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The State of Wyoming issued a bulletin in regards to the taxability of photography. This bulletin stated that the sales price paid for photographs, photo equipment and supplies, photography and photo developing, and printing are subject to sales tax. The basis for the taxation is that the process of photography creates a photograph, which is considered to be tangible personal property. The bulletin further stated that a photographer’s materials, labor, and service charges are considered to part of the sales price of the photographs produced for retail sale. In keeping with that theory, the State also indicated that materials and supplies consumed in the process of producing photographs intended for resale shall be exempt from sales tax as they are integral to creating the photographs, which will be sold taxable at retail. A more significant aspect of this bulletin is that the State of Wyoming stated that even photographs produced digitally would be considered tangible personal property and therefore subject to the rules outlined above. (Sales and Use Tax Bulletin #14, Wyoming Department of Revenue, January 20, 2005)


In a recent Wyoming appeals case it was upheld that the Department of Audit’s use of estimates to determine tax owed was legal in some instances. Wyoming law states that if a taxpayer’s records are insufficient, an auditor can use reasonable estimates to determine a taxpayer’s liability. Wyoming law places the ultimate burden of proof on the taxpayer as to the completeness and accuracy of records and amounts due to the government. If a taxpayer provides sufficient evidence that their tax liability is different than what the state determined under audit, the burden becomes the state’s to prove otherwise. (Appeal of Ronald E. Waugh d/b/a Capt’n Ron’s Rodeo Bar, Docket No. 2003-24, May 11, 2004.)


Janitorial services are not taxable in the state of Wyoming because the individuals working this type of service are deemed real property contractors. The Wyoming Department of Revenue does not license these individuals as vendors so they have absolutely no responsibility to collect and remit sales and use tax. However, the supplies and materials purchased to perform these janitorial activities are taxable and subject to the state sales and use tax. (Wyoming Department of Revenue Response to CCH, Decided April 23, 2004)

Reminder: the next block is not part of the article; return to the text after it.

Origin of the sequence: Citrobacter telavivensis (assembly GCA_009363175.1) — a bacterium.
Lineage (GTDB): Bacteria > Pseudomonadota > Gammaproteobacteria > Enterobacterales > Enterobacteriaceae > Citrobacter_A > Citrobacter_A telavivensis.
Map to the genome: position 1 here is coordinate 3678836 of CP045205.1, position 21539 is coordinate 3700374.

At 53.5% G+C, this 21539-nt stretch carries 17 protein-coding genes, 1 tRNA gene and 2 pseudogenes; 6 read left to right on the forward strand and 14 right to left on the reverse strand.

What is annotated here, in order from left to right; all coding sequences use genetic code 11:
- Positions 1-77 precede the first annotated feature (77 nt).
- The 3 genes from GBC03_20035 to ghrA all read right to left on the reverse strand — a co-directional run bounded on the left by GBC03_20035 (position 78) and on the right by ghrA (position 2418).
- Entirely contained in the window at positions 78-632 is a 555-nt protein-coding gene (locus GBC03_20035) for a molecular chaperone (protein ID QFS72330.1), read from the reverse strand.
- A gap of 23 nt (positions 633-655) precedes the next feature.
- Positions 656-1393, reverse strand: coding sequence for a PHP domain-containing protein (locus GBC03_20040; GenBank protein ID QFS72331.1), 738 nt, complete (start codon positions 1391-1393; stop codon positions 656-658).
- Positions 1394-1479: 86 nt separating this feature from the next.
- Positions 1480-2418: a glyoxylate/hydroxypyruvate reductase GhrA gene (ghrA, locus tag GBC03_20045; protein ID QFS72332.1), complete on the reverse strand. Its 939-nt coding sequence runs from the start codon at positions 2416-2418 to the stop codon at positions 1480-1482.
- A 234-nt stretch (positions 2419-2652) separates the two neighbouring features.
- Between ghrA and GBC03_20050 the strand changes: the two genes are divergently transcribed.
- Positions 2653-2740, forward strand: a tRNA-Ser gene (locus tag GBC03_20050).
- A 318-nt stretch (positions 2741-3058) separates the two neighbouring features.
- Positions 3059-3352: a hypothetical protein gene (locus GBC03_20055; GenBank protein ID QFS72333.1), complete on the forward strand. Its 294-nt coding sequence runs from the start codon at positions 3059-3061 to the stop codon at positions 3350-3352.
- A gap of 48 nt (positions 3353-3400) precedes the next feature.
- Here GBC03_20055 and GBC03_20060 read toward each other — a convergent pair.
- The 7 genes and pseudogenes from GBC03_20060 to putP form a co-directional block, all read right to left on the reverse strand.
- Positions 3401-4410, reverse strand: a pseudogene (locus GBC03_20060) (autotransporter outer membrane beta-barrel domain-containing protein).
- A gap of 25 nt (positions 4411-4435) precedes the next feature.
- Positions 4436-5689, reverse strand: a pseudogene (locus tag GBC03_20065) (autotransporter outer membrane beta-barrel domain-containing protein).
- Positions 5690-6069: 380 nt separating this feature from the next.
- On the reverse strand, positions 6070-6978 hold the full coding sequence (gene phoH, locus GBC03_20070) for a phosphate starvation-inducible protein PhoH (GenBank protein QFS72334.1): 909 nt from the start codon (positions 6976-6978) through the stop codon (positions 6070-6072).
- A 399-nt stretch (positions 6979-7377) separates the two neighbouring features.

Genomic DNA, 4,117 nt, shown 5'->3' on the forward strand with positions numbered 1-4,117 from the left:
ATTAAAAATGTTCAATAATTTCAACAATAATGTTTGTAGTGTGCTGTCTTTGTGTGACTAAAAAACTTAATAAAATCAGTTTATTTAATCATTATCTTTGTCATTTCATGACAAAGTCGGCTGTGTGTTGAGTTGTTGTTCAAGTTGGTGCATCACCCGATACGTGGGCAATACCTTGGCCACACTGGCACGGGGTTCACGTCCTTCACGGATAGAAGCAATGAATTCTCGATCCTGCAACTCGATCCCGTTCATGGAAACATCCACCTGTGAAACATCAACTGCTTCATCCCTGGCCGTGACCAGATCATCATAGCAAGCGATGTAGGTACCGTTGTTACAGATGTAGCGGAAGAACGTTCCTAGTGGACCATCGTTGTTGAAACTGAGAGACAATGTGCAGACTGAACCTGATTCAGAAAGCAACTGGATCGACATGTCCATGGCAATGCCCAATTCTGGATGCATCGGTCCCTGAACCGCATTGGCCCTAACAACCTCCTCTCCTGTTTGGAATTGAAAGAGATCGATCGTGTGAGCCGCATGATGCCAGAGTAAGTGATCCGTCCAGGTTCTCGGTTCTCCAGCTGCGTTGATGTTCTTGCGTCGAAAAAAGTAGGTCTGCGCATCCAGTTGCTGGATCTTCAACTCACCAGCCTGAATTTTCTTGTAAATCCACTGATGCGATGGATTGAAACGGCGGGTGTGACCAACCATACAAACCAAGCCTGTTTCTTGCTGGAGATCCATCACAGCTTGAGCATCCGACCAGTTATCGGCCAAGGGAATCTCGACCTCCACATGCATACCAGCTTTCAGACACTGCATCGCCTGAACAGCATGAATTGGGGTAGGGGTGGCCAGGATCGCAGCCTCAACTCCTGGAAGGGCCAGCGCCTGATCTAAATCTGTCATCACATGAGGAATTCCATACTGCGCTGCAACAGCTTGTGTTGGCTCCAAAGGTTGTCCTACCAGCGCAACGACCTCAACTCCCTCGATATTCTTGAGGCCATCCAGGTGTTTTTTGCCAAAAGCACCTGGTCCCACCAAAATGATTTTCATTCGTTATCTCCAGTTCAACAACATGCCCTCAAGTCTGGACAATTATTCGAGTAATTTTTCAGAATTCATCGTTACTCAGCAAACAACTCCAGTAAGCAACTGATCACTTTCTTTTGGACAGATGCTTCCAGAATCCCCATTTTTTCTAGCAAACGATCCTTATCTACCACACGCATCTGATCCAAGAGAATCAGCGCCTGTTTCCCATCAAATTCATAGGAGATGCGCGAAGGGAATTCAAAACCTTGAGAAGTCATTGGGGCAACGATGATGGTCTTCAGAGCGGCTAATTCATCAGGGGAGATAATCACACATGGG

The exemption applies to all sales or leases executed on or after July 1, 2004 and currently this exemption is set to expire on December 31, 2010. In order to qualify for the exemption the manufacturer must be classified under the NAICS code manufacturing sector 31-33. NextIn addition, the machinery and equipment must be used directly and predominantly in manufacturing tangible personal property. Finally, the machinery must be capitalized or expensed under section 179 of the Internal Revenue Code. (Sec. 39-15-105(a)(viii)(O))


The manufacturing process is considered to begin at the point when raw material is moved from plant inventory and to end at the point at which manufacturing has altered the material to its completed form. The ending point includes the packaging of such products, if required. Exempt machinery is defined to be tangible personal property that is used to move, process, or test material during the continuous flow of processing to create a new product, article, substance, or commodity that is different and distinct in nature, character, or use from the raw or prepared material that entered at the beginning of the manufacturing process. (Ch 27 (HB 44), Laws 2004, effective July 1, 2004)



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